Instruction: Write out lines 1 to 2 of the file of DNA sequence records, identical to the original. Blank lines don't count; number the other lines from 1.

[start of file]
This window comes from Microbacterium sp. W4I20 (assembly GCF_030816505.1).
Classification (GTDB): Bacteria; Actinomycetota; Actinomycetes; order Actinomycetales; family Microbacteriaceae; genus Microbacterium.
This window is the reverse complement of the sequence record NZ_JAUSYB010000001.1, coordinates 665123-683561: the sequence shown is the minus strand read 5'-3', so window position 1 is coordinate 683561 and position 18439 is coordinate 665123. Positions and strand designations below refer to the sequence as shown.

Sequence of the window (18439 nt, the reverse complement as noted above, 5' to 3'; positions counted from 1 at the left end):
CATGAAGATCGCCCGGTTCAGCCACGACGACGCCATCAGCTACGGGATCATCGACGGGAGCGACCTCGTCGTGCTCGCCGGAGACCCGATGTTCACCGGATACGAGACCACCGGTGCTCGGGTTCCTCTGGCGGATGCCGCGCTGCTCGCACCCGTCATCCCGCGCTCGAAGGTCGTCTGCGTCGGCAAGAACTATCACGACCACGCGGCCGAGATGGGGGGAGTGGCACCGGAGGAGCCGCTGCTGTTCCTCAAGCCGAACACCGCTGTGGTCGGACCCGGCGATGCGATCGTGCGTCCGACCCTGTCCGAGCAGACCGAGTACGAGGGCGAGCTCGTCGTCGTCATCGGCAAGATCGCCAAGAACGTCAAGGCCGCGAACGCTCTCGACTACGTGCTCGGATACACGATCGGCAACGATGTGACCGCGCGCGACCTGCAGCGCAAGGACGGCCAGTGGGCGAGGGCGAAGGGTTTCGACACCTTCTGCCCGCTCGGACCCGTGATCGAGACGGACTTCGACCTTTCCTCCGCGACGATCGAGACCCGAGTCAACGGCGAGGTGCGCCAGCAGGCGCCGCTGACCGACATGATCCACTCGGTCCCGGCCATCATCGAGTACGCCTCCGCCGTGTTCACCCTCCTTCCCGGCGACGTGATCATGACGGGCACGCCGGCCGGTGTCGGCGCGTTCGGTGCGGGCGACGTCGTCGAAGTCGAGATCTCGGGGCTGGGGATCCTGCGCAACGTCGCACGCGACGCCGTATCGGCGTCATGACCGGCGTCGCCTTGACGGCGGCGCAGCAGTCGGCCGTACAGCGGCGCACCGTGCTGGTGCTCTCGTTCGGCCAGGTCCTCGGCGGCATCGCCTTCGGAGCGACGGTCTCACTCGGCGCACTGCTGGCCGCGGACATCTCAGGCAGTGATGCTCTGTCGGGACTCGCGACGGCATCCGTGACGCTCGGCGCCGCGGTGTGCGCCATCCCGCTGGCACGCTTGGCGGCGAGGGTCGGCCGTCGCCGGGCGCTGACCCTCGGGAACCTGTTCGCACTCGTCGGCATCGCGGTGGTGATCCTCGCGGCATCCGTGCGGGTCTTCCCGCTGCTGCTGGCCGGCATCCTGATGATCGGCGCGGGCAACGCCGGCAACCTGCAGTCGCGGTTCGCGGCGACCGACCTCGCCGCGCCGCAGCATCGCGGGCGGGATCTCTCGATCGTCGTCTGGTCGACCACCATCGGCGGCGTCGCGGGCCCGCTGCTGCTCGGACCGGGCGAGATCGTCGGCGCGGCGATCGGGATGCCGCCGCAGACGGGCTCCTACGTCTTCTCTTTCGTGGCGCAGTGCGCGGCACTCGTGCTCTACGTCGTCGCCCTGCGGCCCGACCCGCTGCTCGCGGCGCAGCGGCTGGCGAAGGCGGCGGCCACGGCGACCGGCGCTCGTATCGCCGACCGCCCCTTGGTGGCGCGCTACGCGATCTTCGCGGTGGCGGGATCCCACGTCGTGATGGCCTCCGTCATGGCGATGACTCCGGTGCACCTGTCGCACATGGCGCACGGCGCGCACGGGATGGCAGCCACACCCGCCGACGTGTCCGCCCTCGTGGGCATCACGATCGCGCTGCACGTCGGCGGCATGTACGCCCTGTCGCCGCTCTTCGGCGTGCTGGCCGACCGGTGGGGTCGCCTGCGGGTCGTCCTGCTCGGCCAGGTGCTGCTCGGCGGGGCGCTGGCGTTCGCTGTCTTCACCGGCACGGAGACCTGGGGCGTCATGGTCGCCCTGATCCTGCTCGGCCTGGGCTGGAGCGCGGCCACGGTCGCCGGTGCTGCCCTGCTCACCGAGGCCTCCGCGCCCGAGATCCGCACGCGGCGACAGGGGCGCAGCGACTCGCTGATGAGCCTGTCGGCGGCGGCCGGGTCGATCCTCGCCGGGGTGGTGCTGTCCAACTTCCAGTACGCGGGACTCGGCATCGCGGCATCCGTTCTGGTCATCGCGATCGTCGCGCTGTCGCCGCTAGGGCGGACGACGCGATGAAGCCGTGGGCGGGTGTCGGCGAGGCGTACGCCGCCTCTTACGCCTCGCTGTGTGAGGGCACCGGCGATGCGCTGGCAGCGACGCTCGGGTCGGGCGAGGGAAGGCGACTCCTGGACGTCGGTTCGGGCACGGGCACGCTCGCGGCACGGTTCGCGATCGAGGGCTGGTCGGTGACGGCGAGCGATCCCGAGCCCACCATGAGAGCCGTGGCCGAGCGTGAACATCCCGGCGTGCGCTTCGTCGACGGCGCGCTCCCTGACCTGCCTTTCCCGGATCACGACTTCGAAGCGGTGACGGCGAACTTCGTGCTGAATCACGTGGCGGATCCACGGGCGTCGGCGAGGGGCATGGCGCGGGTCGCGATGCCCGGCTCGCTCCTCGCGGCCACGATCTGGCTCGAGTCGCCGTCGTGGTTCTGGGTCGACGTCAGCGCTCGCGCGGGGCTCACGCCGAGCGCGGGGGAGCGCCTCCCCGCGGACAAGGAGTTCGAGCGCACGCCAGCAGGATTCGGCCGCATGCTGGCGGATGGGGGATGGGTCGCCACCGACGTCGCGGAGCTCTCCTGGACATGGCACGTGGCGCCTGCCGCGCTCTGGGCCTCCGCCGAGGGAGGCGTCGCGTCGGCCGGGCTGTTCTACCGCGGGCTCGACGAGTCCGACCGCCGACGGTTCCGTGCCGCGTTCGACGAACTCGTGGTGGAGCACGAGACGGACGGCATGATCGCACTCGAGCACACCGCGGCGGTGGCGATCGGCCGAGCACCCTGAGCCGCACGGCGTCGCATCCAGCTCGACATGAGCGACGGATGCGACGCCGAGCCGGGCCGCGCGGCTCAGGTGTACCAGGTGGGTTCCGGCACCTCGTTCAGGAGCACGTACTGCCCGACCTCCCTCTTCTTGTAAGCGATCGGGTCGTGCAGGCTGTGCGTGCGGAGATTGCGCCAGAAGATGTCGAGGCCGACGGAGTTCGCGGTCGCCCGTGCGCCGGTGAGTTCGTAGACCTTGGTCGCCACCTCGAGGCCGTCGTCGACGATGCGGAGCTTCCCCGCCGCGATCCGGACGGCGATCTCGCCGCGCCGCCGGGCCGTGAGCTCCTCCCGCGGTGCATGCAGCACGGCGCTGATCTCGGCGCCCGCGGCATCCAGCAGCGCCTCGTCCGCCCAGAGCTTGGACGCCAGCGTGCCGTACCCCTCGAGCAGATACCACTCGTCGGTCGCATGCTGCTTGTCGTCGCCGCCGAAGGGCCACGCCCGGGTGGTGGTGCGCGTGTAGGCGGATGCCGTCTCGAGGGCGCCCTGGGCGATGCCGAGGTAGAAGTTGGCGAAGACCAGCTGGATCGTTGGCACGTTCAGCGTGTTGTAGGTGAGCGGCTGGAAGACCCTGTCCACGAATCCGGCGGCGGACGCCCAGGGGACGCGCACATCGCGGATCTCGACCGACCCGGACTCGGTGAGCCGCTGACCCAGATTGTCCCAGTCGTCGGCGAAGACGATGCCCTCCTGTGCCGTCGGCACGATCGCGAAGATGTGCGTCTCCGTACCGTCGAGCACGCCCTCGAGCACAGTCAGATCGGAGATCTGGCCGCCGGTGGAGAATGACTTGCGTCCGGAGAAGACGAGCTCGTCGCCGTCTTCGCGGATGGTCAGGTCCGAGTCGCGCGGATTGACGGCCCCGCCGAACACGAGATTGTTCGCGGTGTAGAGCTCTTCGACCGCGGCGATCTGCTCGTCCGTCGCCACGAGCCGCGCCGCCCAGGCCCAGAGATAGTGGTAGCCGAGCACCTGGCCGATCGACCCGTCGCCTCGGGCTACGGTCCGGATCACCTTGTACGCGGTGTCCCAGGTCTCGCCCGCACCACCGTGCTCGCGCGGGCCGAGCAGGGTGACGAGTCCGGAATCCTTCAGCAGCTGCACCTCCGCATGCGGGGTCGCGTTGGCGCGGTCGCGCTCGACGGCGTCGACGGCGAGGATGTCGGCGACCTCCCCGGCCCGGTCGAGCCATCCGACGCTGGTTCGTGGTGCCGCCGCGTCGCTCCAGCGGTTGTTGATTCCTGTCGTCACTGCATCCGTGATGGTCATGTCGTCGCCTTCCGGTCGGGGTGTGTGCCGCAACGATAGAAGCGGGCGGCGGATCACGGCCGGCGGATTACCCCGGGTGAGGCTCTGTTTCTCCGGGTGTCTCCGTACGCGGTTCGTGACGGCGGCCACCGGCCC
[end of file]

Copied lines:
This window comes from Microbacterium sp. W4I20 (assembly GCF_030816505.1).
Classification (GTDB): Bacteria; Actinomycetota; Actinomycetes; order Actinomycetales; family Microbacteriaceae; genus Microbacterium.